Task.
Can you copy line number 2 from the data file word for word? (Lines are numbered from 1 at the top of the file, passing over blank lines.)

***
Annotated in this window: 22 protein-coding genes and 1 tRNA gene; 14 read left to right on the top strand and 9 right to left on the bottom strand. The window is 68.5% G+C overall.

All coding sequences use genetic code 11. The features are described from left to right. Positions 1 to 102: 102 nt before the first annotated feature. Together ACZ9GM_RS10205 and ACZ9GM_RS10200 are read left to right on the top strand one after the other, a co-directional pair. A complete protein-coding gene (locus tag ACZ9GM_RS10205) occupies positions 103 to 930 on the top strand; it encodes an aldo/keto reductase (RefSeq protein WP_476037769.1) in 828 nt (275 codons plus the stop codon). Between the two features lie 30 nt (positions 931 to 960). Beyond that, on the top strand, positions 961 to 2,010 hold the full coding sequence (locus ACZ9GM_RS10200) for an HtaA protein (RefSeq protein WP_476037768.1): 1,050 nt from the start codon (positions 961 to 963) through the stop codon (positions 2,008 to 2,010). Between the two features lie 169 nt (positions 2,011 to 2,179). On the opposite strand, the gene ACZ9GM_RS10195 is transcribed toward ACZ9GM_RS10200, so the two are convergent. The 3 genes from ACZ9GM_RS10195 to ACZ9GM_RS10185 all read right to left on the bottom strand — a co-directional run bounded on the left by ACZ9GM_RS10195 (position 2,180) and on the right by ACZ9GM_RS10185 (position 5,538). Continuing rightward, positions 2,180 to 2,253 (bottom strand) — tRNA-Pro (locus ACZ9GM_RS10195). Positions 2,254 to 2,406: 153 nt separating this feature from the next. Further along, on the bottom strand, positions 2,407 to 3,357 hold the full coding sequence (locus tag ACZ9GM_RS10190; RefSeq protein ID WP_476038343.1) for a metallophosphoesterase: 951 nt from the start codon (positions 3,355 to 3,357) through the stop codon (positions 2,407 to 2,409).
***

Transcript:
All coding sequences use genetic code 11. The features are described from left to right. Positions 1 to 102: 102 nt before the first annotated feature. Together ACZ9GM_RS10205 and ACZ9GM_RS10200 are read left to right on the top strand one after the other, a co-directional pair. A complete protein-coding gene (locus tag ACZ9GM_RS10205) occupies positions 103 to 930 on the top strand; it encodes an aldo/keto reductase (RefSeq protein WP_476037769.1) in 828 nt (275 codons plus the stop codon). Between the two features lie 30 nt (positions 931 to 960). Beyond that, on the top strand, positions 961 to 2,010 hold the full coding sequence (locus ACZ9GM_RS10200) for an HtaA protein (RefSeq protein WP_476037768.1): 1,050 nt from the start codon (positions 961 to 963) through the stop codon (positions 2,008 to 2,010). Between the two features lie 169 nt (positions 2,011 to 2,179). On the opposite strand, the gene ACZ9GM_RS10195 is transcribed toward ACZ9GM_RS10200, so the two are convergent. The 3 genes from ACZ9GM_RS10195 to ACZ9GM_RS10185 all read right to left on the bottom strand — a co-directional run bounded on the left by ACZ9GM_RS10195 (position 2,180) and on the right by ACZ9GM_RS10185 (position 5,538). Continuing rightward, positions 2,180 to 2,253 (bottom strand) — tRNA-Pro (locus ACZ9GM_RS10195). Positions 2,254 to 2,406: 153 nt separating this feature from the next. Further along, on the bottom strand, positions 2,407 to 3,357 hold the full coding sequence (locus tag ACZ9GM_RS10190; RefSeq protein ID WP_476038343.1) for a metallophosphoesterase: 951 nt from the start codon (positions 3,355 to 3,357) through the stop codon (positions 2,407 to 2,409).